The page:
The 2018 Divine Muses XIV : evening of poetry was held at The Portal, Auckland University of Technology.
2018 is the 21st year New Zealand has recognised National Poetry Day and the 15th year that DIVINE MUSES – An Evening of Poetry has been held to celebrate poetry. Established by Siobhan Harvey in 2004 it provides an opportunity to hear established poets read.
This year was no exception with a selection of some of New Zealand’s finest poets reading from their very recent as well as past poems:
Maualaivao Albert Wendt, Riemke Ensing, Briar Wood, Bryan Walpert, Dr Maris O’Rourke, Siobhan Harvey, Sue Wootton
Sue Wootton and Briar Wood, both finalists in this year’s 2018 Ockham New Zealand Book Awards Poetry Prize, read from their recent publications. Maris O’Rourke and Riemke Ensing bought us humour through their poems about life. O’Rourke introduced us to her grandchild with her recent poetry book for children Superbaby illustrated by Helen Bell.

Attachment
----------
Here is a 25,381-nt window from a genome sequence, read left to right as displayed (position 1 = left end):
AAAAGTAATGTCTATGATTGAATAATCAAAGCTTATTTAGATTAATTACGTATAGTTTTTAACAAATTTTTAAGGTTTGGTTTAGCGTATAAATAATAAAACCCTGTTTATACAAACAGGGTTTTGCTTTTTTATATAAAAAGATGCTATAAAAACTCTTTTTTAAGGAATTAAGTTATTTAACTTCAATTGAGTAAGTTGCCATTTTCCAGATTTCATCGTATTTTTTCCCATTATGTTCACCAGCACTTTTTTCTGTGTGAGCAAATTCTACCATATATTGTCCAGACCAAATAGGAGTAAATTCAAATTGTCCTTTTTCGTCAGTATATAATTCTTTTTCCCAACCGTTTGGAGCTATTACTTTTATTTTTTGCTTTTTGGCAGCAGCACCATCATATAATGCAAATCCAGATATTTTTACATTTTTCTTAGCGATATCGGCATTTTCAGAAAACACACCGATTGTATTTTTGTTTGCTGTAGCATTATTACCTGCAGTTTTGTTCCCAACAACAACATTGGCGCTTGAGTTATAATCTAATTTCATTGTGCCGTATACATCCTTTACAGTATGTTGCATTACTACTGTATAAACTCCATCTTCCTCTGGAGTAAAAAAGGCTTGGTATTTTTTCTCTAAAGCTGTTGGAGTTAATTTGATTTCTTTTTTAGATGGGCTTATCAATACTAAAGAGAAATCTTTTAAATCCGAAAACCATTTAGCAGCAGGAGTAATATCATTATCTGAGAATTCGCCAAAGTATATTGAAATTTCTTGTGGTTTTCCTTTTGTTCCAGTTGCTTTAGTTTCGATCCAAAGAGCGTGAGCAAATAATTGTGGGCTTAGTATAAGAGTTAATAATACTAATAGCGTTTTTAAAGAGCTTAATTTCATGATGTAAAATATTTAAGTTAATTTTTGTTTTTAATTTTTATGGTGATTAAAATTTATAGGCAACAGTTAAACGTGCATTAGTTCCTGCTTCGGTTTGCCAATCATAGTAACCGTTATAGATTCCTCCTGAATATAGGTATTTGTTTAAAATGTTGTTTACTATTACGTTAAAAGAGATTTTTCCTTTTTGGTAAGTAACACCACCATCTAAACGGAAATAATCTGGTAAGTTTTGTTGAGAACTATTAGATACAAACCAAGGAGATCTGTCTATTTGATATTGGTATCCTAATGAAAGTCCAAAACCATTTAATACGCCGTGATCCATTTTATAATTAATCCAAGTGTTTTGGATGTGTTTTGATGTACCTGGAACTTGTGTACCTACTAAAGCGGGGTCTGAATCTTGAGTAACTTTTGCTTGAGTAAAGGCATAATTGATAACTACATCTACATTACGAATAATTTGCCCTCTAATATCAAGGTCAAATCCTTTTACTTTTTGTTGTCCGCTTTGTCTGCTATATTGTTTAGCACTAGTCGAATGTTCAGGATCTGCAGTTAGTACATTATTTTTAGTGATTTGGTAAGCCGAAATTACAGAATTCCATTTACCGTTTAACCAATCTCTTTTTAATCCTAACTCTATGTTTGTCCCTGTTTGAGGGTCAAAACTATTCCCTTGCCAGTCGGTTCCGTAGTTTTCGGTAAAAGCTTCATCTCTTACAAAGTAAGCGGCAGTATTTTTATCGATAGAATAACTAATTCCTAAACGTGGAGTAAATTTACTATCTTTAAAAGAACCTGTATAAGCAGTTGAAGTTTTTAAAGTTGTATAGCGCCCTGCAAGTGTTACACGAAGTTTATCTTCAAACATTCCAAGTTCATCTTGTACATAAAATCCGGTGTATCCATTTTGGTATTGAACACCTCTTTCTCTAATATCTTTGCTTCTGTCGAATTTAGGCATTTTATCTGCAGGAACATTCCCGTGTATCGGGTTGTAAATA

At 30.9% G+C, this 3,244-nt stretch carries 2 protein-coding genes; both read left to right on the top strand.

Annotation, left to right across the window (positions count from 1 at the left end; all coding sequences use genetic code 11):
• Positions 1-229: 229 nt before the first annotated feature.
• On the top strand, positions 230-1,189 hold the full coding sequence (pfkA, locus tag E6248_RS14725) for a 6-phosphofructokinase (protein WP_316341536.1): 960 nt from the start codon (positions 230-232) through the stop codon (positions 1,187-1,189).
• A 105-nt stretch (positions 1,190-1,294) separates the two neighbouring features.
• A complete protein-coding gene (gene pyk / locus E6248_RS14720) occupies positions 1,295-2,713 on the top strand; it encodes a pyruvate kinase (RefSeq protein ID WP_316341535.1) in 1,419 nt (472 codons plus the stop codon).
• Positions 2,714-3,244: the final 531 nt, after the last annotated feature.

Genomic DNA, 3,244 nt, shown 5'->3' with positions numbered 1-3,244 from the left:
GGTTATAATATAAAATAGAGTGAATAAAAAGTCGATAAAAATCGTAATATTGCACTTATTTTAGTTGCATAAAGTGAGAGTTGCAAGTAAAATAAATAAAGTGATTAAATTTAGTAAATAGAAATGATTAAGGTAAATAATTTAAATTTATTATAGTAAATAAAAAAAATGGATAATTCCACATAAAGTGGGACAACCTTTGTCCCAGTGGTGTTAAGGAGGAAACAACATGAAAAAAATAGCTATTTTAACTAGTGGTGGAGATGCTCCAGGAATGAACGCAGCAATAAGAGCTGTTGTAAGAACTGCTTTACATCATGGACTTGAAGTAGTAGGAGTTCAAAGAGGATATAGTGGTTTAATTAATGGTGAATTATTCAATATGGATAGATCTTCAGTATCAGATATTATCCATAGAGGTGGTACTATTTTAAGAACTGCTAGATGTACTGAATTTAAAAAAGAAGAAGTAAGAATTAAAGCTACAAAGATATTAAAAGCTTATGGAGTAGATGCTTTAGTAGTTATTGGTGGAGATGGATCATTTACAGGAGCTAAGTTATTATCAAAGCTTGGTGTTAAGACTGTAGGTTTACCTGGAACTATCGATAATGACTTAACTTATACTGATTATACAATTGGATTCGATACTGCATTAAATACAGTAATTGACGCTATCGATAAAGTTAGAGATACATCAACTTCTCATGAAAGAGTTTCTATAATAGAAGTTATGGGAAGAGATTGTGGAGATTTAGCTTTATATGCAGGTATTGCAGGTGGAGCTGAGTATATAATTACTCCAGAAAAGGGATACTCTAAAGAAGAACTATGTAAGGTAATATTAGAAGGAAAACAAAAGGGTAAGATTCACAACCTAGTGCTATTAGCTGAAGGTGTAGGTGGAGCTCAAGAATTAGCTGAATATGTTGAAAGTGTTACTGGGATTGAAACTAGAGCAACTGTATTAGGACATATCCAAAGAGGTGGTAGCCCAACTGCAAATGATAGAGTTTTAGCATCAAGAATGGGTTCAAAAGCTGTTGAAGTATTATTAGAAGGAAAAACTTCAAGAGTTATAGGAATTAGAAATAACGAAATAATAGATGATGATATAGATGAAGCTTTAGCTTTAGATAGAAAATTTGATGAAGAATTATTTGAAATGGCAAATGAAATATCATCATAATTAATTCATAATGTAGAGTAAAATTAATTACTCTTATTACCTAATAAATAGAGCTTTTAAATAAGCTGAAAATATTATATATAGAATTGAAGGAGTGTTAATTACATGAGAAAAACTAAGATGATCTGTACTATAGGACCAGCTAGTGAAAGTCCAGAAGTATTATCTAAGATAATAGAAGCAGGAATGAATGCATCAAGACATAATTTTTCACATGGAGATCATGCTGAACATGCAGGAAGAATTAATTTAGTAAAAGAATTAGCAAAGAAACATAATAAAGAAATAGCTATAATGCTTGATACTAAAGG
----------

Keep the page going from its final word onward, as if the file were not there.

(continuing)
Maualaivao Albert Wendt with his selection of poems rich in detail, music and insight, illustrated why he is a much admired and revered poet. Siobhan Harvey gave another strong reading. She has wonderful voice control exploiting tone to accentuate meaning. Bryan Walpert, Associate Professor in Creative Writing from Massey University’s Albany Campus reminded us of the complexity of love and delighted all with his skills in word play.
Poet Michael Giacon brought a lightness to his role as MC and at the end of the readings invited this year’s judge to announce the winners. Elizabeth Morton, herself a past winner, provided an overview of her reading of the entries and described how she, “… was gobsmacked by the attention and craft of the sixty poems in the menagerie.”. She then invited the commended and highly commended poets to the front to be acknowledged, before announcing and asking Patricia Hanifin, the runner up, to read her poem On being silent too long. Then Morton described the winning poem by Gillian Roach A boy says he has no say as “…a delicate poem, with an enviable lightness of touch” noting “Each time I read it I felt closer to its truth.”